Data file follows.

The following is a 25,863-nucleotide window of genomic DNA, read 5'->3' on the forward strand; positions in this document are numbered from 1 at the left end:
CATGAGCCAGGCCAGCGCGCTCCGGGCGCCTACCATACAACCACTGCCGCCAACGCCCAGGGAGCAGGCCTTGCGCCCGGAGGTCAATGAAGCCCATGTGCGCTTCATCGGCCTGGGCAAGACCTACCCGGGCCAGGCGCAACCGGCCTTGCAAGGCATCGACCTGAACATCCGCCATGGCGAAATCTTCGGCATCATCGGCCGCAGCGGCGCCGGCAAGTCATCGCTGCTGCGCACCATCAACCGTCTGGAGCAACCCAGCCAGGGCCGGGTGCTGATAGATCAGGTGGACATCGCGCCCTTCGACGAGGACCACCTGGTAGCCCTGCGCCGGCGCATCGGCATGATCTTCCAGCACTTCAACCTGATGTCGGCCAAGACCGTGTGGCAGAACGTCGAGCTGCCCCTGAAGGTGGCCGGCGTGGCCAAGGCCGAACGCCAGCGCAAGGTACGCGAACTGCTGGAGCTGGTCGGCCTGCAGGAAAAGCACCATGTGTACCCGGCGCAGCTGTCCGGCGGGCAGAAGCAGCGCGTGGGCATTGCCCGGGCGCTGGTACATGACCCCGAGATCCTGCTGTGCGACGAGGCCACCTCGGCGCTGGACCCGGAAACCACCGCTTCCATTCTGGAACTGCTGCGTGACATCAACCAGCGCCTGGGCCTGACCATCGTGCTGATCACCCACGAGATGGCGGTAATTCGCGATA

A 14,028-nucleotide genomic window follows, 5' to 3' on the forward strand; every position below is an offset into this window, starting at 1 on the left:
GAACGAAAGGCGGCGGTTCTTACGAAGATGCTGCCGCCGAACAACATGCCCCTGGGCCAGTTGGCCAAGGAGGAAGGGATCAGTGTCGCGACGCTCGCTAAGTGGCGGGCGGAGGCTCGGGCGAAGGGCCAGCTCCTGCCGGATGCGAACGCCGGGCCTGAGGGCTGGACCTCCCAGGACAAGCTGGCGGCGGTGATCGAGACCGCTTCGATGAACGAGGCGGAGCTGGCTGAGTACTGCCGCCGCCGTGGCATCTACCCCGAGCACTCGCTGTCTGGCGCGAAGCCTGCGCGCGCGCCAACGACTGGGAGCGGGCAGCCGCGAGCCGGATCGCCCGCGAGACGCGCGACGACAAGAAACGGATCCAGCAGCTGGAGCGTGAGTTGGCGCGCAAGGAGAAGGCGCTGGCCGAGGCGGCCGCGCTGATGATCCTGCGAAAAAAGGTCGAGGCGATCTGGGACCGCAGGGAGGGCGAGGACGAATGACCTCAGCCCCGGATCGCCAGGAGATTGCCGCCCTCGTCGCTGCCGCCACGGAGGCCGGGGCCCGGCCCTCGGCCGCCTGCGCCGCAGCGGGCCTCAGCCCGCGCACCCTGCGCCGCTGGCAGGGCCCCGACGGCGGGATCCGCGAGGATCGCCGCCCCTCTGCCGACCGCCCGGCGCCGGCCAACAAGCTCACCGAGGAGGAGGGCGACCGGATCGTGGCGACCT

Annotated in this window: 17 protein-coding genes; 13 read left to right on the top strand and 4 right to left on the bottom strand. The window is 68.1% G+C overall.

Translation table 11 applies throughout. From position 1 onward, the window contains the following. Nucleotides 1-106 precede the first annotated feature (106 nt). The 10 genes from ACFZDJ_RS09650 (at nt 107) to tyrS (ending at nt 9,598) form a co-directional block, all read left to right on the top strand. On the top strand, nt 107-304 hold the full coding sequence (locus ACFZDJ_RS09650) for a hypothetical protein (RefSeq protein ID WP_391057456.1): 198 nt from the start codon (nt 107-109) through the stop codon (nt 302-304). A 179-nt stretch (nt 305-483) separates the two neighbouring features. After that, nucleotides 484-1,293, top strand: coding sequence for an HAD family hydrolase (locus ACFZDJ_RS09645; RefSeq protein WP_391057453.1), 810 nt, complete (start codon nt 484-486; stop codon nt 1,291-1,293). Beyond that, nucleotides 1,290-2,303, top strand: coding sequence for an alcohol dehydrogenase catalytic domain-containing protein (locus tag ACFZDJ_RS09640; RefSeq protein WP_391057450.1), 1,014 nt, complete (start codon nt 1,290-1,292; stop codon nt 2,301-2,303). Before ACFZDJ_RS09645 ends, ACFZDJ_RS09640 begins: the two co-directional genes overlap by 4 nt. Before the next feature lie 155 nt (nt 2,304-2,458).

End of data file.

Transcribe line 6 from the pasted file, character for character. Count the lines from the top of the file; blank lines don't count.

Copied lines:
Translation table 11 applies throughout. From position 1 onward, the window contains the following. Nucleotides 1-106 precede the first annotated feature (106 nt). The 10 genes from ACFZDJ_RS09650 (at nt 107) to tyrS (ending at nt 9,598) form a co-directional block, all read left to right on the top strand. On the top strand, nt 107-304 hold the full coding sequence (locus ACFZDJ_RS09650) for a hypothetical protein (RefSeq protein ID WP_391057456.1): 198 nt from the start codon (nt 107-109) through the stop codon (nt 302-304). A 179-nt stretch (nt 305-483) separates the two neighbouring features. After that, nucleotides 484-1,293, top strand: coding sequence for an HAD family hydrolase (locus ACFZDJ_RS09645; RefSeq protein WP_391057453.1), 810 nt, complete (start codon nt 484-486; stop codon nt 1,291-1,293). Beyond that, nucleotides 1,290-2,303, top strand: coding sequence for an alcohol dehydrogenase catalytic domain-containing protein (locus tag ACFZDJ_RS09640; RefSeq protein WP_391057450.1), 1,014 nt, complete (start codon nt 1,290-1,292; stop codon nt 2,301-2,303). Before ACFZDJ_RS09645 ends, ACFZDJ_RS09640 begins: the two co-directional genes overlap by 4 nt. Before the next feature lie 155 nt (nt 2,304-2,458).